IN Eastern Europe, parts of Africa, and too many other places around the globe, antagonisms and hatred among racial, ethnic and religious groups still seem to hold sway. Often these hatreds claim to have a long history. Injustices done decades, or even centuries, previously continue to fuel anger and fear that cycle through succeeding generations.
Yet there is a way to break through this cycle, just as the Berlin Wall was broken down. And our prayers are our strongest weapon in this continuing war for universal brotherhood and harmony.
In his Sermon on the Mount, found in the Bible in Matthew's Gospel, Christ Jesus gave us the standard for dealing with our enemies. He urged: ``Love your enemies, bless them that curse you, do good to them that hate you, and pray for them which despitefully use you, and persecute you; that ye may be the children of your Father which is in heaven."
This is no small task, but it is one that each of us can do because we have the benefit of Christ Jesus' example to follow. And even if we aren't in one of the lands that is experiencing violence, we can participate in bringing healing both by praying for those countries and by giving up our own angers or dislikes that we may be feeling toward others.
This work is not just one of putting it out of our minds or ``letting bygones be bygones." Ignoring anger doesn't really free us from it. But the kind of loving Christ Jesus lived to its ultimate did not ignore anger; it totally eliminated it. He was able to do this because he understood God to be divine Love, loving all His children impartially. And to understand that we are, in truth, ``the children of [our] Father which is in heaven enables us to know this Love and to feel the healing balm it pours in to our lives.
We know divine Love better as we daily affirm that we are spiritual, that we are expressing the qualities of Life, Truth, and Love toward ourselves and toward our fellow humans. Energy, goodness, purity, lovingkindness, patience, are all ways of illustrating our true, spiritual nature. And very often we learn to value these qualities even more when we are put to the test by having to deal with someone who seems unreceptive to good.
I remember a time when I had to serve in a volunteer activity with a man who seemed to embody dishonesty, selfishness, pettiness, and egotism. One night after an important meeting in which I had opposed a course of action he advocated, he lashed out at me bitterly.
At first, I too was incredibly angry. But even as we argued, I prayed earnestly to gain control of myself. Suddenly I had an insight into this man's behavior. I realized that much of what he did was motivated by fear and insecurity. At that moment I felt the first glimmerings of compassion for him, and the argument ended. We parted, not exactly peaceably, but I felt eager to pray further about the situation.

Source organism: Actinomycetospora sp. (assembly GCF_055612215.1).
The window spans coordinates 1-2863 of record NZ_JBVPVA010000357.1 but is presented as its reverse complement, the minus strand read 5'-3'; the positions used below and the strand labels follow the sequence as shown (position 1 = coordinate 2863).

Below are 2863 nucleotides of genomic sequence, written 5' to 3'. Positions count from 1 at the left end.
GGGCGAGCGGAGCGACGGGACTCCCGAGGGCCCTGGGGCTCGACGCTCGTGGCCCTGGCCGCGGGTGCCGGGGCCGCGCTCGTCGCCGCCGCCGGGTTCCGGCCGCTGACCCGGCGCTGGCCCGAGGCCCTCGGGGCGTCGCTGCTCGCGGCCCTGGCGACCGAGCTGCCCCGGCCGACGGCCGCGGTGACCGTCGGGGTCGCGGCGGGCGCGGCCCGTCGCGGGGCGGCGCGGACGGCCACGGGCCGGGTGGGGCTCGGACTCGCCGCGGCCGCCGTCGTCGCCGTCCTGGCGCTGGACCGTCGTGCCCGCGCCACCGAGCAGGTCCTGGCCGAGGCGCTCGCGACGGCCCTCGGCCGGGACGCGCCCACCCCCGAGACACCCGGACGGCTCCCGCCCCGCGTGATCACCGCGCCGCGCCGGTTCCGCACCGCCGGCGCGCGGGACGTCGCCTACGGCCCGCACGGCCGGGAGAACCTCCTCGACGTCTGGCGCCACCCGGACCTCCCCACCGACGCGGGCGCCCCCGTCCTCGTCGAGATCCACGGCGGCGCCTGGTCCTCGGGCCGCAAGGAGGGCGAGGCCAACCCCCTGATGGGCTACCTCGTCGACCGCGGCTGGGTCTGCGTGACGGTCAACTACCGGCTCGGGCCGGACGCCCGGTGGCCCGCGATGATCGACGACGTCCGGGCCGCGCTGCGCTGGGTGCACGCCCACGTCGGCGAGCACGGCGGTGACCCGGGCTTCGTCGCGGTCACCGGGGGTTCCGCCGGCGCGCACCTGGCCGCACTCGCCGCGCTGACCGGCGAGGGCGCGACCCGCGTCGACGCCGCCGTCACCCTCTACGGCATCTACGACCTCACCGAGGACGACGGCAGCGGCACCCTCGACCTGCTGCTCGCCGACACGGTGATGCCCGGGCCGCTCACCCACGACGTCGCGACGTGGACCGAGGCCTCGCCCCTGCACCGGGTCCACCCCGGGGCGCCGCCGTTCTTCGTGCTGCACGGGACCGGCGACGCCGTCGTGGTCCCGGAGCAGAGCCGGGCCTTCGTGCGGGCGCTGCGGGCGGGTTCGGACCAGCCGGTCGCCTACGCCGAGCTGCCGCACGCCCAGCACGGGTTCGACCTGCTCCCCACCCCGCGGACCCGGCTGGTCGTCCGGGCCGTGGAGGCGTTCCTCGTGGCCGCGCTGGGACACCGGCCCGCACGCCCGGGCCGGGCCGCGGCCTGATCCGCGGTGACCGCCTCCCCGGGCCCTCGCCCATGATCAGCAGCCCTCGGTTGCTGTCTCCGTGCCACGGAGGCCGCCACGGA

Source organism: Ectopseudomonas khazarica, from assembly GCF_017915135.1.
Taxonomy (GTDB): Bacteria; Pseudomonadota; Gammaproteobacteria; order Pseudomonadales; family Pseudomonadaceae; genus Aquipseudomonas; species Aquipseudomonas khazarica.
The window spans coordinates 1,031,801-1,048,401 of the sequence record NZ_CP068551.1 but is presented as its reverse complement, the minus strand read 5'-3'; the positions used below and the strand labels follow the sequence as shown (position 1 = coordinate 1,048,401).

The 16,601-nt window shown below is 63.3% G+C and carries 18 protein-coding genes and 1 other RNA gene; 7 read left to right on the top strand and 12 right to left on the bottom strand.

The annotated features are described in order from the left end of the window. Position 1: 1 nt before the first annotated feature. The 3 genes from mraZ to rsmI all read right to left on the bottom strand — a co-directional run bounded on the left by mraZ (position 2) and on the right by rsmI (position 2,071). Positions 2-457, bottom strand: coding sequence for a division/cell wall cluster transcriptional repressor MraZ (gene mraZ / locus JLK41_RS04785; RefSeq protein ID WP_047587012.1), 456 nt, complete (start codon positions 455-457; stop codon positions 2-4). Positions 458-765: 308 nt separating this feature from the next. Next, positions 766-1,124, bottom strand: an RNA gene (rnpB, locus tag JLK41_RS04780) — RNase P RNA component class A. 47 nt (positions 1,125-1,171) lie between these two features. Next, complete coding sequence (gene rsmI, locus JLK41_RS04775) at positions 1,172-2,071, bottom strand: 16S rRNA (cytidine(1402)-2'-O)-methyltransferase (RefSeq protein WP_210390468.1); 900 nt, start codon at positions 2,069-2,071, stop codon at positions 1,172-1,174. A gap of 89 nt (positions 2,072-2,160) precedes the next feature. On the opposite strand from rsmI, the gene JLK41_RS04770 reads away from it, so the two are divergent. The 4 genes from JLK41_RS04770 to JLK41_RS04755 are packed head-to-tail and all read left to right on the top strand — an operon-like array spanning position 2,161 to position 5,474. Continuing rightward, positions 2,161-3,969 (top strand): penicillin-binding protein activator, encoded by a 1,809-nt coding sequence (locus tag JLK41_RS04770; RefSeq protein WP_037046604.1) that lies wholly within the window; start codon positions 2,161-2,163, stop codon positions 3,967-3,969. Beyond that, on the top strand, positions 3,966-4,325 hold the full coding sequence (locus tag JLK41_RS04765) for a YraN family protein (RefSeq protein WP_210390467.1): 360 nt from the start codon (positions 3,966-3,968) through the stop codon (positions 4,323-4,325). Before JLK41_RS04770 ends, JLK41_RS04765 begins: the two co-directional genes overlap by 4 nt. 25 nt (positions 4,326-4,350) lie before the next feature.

In the days that followed, I prayed to love this person as Christ Jesus would have loved him. I thought deeply about myself and the hatred I had felt toward him. I remembered a statement by Mary Baker Eddy, the Discoverer and Founder of Christian Science, that had always meant a lot to me. She says in her Miscellaneous Writings: ``Hate no one; for hatred is a plague-spot that spreads its virus and kills at last. If indulged, it masters us; brings suffering upon suffering to its possessor, throughout time
and beyond the grave." This potent statement was a welcome spur to my efforts to replace hatred with love.
The next time I saw this man he was with his wife. The three of us had a very friendly conversation together. Although he and I continued to have contact, I never again experienced such tension or anger, and we completed our work together without further incident.
We each face challenges within our own neighborhoods or towns as we meet people of different backgrounds. Misunderstandings and confusion don't need to disrupt our harmony if we can treat one another with the love that Christ Jesus taught and lived.
As we do this, we will be building bridges of understanding with others and will be spreading this love much further than our own neighborhood. Love has a way of rippling out to the world at large and of gently but firmly pervading thought and helping others to love too. In this way our prayers will help to destroy the ``plague-spot" of hatred and bring our whole world closer to permanent peace.
Beloved, let us love one another: for love is of God; and every one that loveth is born of God, and knoweth God.... Herein is love, not that we loved God, but that he loved us, and sent his Son to be the propitiation for our sins. Beloved, if God so loved us, we ought also to love one another.... If a man say, I love God, and hateth his brother, he is a liar: for he that loveth not his brother whom he hath seen, how can he love God whom he hath not seen? And this commandment have we from him, That he who
loveth God love his brother also. I John 4:7, 10, 11, 20, 21